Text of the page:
Luna ex Machina (for Troy)

When the bird and the book disagree, always believe the bird.                                                             

–John James Audubon

 

                I had just read that quote last night before bed. And I’d noted its resonance with the sense of disconnect I’d been feeling from my home beacon of nature this spring, as the world waked up outside, the birdsong changed and pierced the walls with recharged exuberance, as the big wind– in all its brutish bluster– could not. While the walls protected me from the botanical gang rape of pollen season, particularly debilitating in this body, I felt bereft, my own aliveness as muted in its reach for fellowship as the birdsong was through these sheltering walls.

                  I rose in this dark morning to glimpse the lunar eclipse predicted in my Llewelllyn’s Pocket Planner. It should have been underway now. But it wasn’t. As I puttered through my morning routine, I monitored the moon’s descent, which never showed the slightest dent, no matter how I squinted.

                  The book says there should be an eclipse, I mused, shaking myself from its spell and remembering the Audubon quote, but I’m going with the moon.

                  The evening before, as I had crept out onto the dark deck to first glimpse the rising full moon, she was already high enough in the sky to be “eclipsed” by the patio roof. But her bright white luminosity spilling onto the woody rose brambles and the deck posts splashed like a siren’s call into my eyes. Just that sight stirred me; and when I stepped out of the shadow and locked with her gaze, I felt recognized, reminded, included, as a mother always includes.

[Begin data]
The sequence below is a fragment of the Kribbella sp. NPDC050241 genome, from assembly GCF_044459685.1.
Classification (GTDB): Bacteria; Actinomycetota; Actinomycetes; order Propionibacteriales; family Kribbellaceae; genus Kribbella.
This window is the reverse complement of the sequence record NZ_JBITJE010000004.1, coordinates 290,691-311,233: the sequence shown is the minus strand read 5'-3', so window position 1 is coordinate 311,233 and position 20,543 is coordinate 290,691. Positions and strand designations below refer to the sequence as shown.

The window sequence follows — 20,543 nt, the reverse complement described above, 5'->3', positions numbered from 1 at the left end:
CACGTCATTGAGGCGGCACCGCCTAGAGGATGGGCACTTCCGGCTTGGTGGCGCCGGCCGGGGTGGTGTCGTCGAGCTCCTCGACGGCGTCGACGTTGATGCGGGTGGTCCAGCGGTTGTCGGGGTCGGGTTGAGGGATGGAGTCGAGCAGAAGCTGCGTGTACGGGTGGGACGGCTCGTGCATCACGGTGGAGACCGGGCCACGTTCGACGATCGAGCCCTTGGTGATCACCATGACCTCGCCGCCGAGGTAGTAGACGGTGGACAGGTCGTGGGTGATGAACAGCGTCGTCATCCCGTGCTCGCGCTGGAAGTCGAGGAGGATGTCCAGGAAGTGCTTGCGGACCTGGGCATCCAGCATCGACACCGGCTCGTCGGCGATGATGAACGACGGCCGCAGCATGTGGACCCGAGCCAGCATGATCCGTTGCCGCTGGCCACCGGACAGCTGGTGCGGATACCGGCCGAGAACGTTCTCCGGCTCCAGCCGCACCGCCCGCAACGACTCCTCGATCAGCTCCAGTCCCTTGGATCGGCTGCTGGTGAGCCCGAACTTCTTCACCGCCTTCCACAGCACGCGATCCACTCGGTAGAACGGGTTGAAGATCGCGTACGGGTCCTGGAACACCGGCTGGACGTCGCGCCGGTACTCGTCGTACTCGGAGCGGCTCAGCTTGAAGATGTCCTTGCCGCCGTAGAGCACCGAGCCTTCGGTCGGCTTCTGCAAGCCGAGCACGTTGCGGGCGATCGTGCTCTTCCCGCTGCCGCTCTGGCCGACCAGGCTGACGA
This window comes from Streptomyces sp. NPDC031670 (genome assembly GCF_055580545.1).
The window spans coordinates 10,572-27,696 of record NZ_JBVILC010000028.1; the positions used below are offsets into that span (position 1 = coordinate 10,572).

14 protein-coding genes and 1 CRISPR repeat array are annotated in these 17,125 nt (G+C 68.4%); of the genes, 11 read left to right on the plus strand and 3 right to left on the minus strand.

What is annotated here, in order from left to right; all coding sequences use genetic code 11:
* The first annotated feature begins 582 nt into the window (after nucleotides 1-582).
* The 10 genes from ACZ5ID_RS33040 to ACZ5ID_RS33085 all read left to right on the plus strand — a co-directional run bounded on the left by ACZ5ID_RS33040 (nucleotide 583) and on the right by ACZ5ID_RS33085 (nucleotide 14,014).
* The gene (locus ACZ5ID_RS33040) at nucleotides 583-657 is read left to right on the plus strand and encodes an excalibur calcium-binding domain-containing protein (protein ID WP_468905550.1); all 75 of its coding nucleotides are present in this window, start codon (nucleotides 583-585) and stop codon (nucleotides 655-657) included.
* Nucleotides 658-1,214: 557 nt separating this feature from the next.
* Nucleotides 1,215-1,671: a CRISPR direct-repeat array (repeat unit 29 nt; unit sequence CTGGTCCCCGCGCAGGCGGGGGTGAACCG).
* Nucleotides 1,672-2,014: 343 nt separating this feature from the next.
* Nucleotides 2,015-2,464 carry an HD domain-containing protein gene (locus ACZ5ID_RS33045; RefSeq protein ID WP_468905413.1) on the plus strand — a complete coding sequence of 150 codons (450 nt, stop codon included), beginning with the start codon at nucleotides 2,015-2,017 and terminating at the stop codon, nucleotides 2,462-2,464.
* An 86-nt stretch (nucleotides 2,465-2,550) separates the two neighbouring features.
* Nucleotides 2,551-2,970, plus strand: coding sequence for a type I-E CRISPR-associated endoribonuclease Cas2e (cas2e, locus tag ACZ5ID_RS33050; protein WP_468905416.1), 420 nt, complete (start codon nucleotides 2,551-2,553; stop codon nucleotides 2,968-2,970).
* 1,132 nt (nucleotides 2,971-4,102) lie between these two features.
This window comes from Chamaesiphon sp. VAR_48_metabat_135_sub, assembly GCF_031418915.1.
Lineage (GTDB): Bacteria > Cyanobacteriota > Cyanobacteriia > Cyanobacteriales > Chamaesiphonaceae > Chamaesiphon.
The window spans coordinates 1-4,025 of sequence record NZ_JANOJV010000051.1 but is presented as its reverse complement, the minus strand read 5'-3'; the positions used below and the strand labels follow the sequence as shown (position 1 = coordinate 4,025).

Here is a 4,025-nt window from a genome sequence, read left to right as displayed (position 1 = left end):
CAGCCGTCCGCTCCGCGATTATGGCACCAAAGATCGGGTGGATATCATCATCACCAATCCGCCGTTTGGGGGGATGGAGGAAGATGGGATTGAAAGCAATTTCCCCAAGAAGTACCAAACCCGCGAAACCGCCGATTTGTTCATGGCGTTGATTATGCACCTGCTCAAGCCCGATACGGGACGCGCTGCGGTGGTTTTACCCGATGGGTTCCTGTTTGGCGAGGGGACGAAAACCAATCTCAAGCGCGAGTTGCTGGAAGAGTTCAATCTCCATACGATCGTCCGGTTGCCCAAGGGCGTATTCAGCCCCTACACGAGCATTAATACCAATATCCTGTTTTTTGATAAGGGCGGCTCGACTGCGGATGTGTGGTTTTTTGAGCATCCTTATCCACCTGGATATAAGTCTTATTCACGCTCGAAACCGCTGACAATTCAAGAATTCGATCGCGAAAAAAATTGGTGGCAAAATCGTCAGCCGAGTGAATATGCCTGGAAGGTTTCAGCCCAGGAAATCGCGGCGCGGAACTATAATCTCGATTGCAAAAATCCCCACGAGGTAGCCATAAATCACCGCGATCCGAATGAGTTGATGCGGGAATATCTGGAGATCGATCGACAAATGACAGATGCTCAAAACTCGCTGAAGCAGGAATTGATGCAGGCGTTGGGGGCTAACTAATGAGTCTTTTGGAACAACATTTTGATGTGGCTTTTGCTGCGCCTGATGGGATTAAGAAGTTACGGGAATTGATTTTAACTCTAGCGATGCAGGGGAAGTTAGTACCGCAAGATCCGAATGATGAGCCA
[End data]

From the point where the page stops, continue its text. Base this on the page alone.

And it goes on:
So this morning when I rose, I looked for her again, on the other wall of the sky, as dawn already glowed in the east. There she was, lower, bigger, pale amber. But through the windows, she seemed static, more distant and, somehow, more of a “he.”  

                  The only reason I could think for this was that my mind was holding her amid a theoretical context, imposing the expectations of Mr. Llewellyn’s written stage directions and trying to read them into her understated performance. She wasn’t conforming.

                  Once I loosed her from the image that I was trying to see —the shadows of her antagonists—she reclaimed her autonomy as a player and hung again in her own aura of charisma—some projected by me, some by the sun, and some, surely and mysteriously, her own.

 

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